dSLR for shooting video: The great verdict of 2012
By David HAGUE
“Well”, I hear you all saying,” the lucky devil is back from his jaunt from The Land of the Rising Sun so how did his foray into the Land of the dSLR for video go?”
Well you can stop this lucky devil lark right here and now for starters. Within an hour of getting off Flight JL771 from Tokyo, I was in a doctor’s surgery being diagnosed with mild pneumonia. And trust me folks, that is not pretty I can tell you. Only thing worse I can remember is glandular fever. Even a week later after a course of “aggressive” anti-biotics, I still have a cough I could photograph, but at least the fevers, chills and weakness have mostly gone. (Still sleeping 12 hour nights though!)
But back to the task in hand.Yes I had ample opportunity to shoot video on a dSLR. As mentioned, the nice people at Nikon allowed me to dabble with a D7000 and a 28~300mm Nikon lens which for me was a perfect combination (as long as I remembered to set the white balance that is!)
During the course of the tour, there was ample opportunity to use it too, with lots of restaurants, train rides (including the Bullet Train or “Shinkansen” from Tokyo to Sendai), a three hour Tokyo sightseeing trip by bus, any number of nightspots, enormous camera shops, banks and banks of neon signs and not least, the annual camera show in Yokohama.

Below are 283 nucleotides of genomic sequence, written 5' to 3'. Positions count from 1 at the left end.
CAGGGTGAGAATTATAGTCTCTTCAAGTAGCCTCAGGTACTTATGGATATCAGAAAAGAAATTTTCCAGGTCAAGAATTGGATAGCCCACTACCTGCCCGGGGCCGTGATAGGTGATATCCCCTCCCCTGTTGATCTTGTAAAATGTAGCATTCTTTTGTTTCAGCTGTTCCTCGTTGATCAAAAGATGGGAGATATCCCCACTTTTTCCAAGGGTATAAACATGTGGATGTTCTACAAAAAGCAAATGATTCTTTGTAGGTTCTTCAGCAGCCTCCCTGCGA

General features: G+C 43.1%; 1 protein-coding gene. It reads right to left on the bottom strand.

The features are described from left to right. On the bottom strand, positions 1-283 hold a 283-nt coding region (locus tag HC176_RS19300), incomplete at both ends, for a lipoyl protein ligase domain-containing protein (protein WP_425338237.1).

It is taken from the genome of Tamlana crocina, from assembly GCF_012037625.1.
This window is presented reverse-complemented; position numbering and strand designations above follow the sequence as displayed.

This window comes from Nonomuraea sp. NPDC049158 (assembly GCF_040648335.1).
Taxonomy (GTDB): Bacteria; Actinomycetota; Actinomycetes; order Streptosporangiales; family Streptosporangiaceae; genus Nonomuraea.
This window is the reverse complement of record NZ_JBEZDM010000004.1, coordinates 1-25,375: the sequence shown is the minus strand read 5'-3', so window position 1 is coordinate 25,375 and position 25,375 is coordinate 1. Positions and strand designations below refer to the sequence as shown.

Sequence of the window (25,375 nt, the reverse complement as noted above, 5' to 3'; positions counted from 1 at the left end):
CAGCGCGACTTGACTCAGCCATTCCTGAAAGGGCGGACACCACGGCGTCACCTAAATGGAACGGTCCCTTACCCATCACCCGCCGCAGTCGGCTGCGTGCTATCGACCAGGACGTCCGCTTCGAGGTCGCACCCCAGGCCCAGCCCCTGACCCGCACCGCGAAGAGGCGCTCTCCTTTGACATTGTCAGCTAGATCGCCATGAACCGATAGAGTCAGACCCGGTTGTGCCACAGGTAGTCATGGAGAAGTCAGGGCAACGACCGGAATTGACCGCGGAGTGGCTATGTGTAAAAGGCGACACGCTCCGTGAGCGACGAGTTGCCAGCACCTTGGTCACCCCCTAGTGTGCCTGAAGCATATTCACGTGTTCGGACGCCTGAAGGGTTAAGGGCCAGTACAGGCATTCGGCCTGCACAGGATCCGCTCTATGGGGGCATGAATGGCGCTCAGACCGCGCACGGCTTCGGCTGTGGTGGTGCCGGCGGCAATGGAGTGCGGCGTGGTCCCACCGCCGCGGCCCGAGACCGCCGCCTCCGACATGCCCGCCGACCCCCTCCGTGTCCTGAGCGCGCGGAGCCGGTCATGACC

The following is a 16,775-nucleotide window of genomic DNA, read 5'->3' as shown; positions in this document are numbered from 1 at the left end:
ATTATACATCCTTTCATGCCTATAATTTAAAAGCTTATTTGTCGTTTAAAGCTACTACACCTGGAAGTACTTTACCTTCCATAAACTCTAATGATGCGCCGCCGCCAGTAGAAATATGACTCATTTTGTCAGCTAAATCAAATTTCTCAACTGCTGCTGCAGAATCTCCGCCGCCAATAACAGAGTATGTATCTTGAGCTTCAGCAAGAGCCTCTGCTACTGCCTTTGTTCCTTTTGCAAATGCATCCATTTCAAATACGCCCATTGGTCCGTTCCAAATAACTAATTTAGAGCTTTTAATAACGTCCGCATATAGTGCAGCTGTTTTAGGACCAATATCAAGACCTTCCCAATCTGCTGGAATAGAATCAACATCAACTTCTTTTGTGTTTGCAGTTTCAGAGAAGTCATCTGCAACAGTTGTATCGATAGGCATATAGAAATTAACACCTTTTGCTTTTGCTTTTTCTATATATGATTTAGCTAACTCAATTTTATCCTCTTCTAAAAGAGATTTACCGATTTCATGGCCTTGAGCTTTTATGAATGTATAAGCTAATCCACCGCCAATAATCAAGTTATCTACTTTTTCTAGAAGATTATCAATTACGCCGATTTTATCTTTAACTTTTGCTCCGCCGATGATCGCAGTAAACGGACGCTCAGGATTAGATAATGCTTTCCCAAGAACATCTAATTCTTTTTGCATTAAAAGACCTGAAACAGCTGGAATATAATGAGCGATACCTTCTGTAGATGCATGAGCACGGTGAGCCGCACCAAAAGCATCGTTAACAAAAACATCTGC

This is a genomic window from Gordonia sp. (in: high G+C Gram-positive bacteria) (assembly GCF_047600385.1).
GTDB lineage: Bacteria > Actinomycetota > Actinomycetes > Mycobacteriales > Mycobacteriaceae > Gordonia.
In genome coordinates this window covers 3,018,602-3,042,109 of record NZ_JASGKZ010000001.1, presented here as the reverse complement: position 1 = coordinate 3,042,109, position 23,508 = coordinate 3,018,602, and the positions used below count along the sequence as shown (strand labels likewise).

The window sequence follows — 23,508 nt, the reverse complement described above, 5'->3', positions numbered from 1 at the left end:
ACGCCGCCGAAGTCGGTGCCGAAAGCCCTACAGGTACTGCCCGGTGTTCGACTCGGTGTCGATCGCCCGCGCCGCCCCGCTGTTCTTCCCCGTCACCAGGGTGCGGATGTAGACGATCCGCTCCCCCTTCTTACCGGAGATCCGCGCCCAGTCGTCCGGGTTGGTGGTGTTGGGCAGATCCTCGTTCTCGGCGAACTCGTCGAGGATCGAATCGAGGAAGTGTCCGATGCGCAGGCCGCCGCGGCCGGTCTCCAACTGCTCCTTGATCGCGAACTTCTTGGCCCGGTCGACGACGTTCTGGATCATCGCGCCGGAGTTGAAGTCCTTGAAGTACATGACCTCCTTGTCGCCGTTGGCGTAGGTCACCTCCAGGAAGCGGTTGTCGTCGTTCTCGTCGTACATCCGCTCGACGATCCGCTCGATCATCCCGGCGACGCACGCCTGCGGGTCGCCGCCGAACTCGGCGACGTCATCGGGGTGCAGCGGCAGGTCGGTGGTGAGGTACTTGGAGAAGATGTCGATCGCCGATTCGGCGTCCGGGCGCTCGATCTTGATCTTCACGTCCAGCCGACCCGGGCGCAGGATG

And use it I did. But here’s the rub. I also had with me a Sony NEX VG20 and despite trying very hard, and even leaving it behind in the hotel room on many occasions, I still preferred it. Looking at video shot side by side, there is little discernible difference between the two and even night shots of some weirdo Japanese monster that frequented the plaza by the hotel every night for 30 minutes came out quite well – annoyed security guard besides. (if anyone can tell me what this little feller is and what he is doing, you can have a free subscription to Auscam magazine!)
But frankly, ergonomics always won out; as a colleague said, video cameras have had this shape for donkey’s yonks for a reason so there is no need to change. And yes, although I can understand that you can buy rigs and other paraphernalia to make a dSLR “act” like a camcorder ergonomically, why not just spend the money on a camcorder?
With the likes of the NEX etc now having adaptor mounts coming on the market, the old chestnut of legacy lenses no longer applies either.
So, my final verdict is that if I really have to, I am happy to shoot video on a dSLR, but I’ll CHOOSE a dedicated camcorder any day. And vice versa for stills. The best tool for the job you see.
But I DO reserve my right to substitute a hammer for any other known implement to undo screws, fix windows, make square things fit in round holes, silence noisy parts and any other handyman job that may occur. Except bashing in nails. Of course. That is why God invented meat mallets ….
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